The recent abort, and eventual successful launch, of the Space-X mission to resupply the space station is one of many bumps in the road to commercial space. One should not expect the road to be smooth, or that replacing a Russian supply system with over a half century and almost 1,000 missions in its heritage will be easy. While we all hope that the commercial efforts of such companies as Space-X and Orbital Science Corporation will succeed, we also know many problems will arise.
According to Ed Keith, an ATI teacher of rocket and missile design and technology, the NASA commercial space road is a major step in the right direction. On the other hand, he sees many bumps along that same road. Historically, American launch vehicles have been developed and operated with large government budgets. New commercial ventures have an incentive to do the same type of missions at much lower cost. This means that some short cuts are made, some new risks are accepted, and new ways of doing business are employed.
In Mr. Keith’s three day class on Fundamentals of Rockets and Missiles, the questions of commercial versus government design standards are compared. The apparent effect is that a commercial rocket DDT&E (Design, Development, Test & Evaluation) effort, like the Space-X Falcon, should cost about one-fifth of what a government DDT&E program costs for a comparable sized rocket. This cost difference is documented in some cost models or Cost Estimation Relationships (CER). These same cost models fail to explain why any but commercials should be chosen. Mr. Keith’s explanation is that the shortcuts have one major impact; lower initial reliability. Indeed, the first three launch attempts of the Space-X Falcon-1 launch vehicles all failed. Since then, there have been two successful launches of the Falcon-1 and three successful launches of the much larger Falcon-9. Commercial space ventures have the opportunity to take calculated risk short cuts that government programs are mandated to avoid, and the business incentive to make wiser trade-offs and choices.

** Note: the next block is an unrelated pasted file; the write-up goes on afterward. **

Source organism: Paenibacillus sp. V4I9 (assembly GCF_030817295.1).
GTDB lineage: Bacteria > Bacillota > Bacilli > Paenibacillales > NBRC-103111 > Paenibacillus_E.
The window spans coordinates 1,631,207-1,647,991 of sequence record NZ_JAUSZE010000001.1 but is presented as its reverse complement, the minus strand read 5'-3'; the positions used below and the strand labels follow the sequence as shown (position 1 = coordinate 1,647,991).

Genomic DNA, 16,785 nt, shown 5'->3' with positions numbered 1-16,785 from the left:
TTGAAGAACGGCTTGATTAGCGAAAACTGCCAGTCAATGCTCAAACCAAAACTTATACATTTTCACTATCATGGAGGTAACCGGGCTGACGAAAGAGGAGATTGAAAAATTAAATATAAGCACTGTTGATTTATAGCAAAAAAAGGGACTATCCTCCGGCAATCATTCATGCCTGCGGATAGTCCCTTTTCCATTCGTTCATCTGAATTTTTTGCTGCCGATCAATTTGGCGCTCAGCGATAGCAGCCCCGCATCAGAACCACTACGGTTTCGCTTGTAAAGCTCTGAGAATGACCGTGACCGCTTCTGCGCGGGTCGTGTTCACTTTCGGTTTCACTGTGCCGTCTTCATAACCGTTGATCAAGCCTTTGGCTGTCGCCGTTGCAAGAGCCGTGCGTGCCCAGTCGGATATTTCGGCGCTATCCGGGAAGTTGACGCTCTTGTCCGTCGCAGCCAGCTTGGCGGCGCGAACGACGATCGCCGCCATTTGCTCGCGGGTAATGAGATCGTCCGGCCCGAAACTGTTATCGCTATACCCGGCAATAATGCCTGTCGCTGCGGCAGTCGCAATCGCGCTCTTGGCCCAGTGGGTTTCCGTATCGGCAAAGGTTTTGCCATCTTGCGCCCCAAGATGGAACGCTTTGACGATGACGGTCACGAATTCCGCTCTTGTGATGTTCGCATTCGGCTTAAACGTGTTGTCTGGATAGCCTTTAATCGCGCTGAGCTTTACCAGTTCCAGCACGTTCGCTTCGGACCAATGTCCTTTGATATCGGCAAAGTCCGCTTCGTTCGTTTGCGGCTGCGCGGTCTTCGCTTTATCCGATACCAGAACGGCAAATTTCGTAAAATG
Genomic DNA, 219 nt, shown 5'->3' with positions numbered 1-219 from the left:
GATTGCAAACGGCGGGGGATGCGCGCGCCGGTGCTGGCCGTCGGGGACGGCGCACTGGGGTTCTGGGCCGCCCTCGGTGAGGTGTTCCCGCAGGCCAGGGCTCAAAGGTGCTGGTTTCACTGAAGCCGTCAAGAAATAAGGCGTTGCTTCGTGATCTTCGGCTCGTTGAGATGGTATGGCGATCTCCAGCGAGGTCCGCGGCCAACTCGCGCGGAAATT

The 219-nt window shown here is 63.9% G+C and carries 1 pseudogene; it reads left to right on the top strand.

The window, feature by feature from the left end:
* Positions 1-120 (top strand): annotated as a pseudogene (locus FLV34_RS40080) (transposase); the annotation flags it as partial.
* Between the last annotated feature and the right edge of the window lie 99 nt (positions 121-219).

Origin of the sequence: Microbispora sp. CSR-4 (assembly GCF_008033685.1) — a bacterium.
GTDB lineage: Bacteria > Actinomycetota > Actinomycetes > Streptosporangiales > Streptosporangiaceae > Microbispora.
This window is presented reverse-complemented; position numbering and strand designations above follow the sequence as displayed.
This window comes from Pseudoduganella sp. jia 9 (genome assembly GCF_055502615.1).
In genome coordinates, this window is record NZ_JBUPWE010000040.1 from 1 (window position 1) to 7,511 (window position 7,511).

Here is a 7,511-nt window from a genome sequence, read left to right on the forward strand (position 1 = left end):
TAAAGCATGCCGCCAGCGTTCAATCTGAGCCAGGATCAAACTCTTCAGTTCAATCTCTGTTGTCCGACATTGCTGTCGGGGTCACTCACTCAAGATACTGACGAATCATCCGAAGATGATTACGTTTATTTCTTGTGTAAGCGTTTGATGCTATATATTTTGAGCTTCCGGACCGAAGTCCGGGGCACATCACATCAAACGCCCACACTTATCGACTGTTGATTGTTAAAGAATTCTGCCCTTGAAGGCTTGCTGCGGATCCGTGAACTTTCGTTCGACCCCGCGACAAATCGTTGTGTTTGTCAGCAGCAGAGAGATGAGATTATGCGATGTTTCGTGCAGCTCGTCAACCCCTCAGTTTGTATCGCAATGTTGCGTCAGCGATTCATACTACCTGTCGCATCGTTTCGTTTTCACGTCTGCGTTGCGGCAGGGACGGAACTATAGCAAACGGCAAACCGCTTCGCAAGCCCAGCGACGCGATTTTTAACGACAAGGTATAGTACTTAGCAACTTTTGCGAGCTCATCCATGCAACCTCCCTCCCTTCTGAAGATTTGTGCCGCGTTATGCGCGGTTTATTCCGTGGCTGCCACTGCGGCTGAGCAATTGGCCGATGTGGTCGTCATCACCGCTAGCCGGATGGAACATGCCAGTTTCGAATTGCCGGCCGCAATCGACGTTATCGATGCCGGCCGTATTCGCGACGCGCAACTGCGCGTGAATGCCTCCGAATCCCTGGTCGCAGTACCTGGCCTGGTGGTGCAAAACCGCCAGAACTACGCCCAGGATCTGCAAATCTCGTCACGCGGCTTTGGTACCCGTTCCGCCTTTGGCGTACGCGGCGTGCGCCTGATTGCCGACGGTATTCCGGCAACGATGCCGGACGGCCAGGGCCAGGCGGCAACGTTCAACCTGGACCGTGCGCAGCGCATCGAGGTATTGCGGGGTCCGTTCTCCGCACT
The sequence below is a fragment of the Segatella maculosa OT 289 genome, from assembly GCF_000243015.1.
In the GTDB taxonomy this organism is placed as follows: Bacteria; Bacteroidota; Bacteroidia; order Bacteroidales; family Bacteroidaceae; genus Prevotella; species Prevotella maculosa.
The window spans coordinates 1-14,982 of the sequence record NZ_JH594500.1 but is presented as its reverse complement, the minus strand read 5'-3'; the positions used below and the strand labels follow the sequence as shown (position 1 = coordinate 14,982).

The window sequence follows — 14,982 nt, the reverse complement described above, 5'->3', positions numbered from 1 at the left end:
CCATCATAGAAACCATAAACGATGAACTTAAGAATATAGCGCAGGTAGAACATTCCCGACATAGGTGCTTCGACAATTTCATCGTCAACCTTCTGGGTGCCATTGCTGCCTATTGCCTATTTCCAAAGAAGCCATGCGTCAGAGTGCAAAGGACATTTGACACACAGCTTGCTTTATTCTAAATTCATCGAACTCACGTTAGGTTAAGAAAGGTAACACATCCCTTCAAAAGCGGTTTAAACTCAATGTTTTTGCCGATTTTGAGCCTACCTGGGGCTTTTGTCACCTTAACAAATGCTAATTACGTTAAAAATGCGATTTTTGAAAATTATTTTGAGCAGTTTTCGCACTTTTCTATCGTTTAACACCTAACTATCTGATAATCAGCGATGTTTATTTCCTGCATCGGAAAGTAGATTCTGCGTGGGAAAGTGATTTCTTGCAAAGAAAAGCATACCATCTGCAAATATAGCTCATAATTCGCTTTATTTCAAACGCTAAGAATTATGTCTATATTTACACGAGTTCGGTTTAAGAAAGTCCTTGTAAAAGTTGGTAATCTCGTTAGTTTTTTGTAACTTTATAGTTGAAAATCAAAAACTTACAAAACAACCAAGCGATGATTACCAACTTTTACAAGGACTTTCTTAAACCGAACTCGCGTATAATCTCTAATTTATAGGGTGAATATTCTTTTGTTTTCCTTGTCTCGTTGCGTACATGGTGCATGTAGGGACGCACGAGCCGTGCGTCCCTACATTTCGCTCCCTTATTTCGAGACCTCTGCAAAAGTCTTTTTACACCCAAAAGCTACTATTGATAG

This does not mean that the road to commercial space will be smooth from here on in. A more realistic expectation is for the road to be bumpy. Space-X has had five successful launches in a row, but their proven historical reliability is five successes in eight tries, or 62.5% reliability. The best we can say regarding the Falcon-9 rocket is that we can be confident it is at least 75% reliable at this time. If, or when, a Falcon-9 rocket fails in the future, it should be considered a bump on the way to commercial space, not a failure of this new way of doing business.
Even this latest successful launch cannot be counted as a victory for commercial space until the Dragon Space Capsule successfully docks with the Space Station. While the launch is the most risky six minutes of the mission, Space-X still must get the craft safely to a docking port with all the cargo intact. The difficulty and risks of rendezvous and docking of a spacecraft to the Space Station should not be underestimated.
There will always be critics of commercial space who will look for negative occurrences to undermine commercial style ventures. There is also a high probability that a number of future commercial space missions will include embarrassing failures. The criteria for success in commercial space should not be whether the road is bumpy with occasional failures. The success criteria should be whether access to space is better, faster and cheaper using commercial methods and incentives than is practical with the type of government bureaucratic methods and incentives that have dominated the final frontier for the past half century.
Dr. Tom Logsdon teaches Orbital Mechanics and Global Positioning Satellite technology classes for ATI. His colleague, Edward L Keith, teaches Fundamentals of Rockets and Missiles, Space Mission Analysis and Design and other rocket related classes for ATI. These instructors are available to reporters who need more information. Contact ATI at 410-956-8805.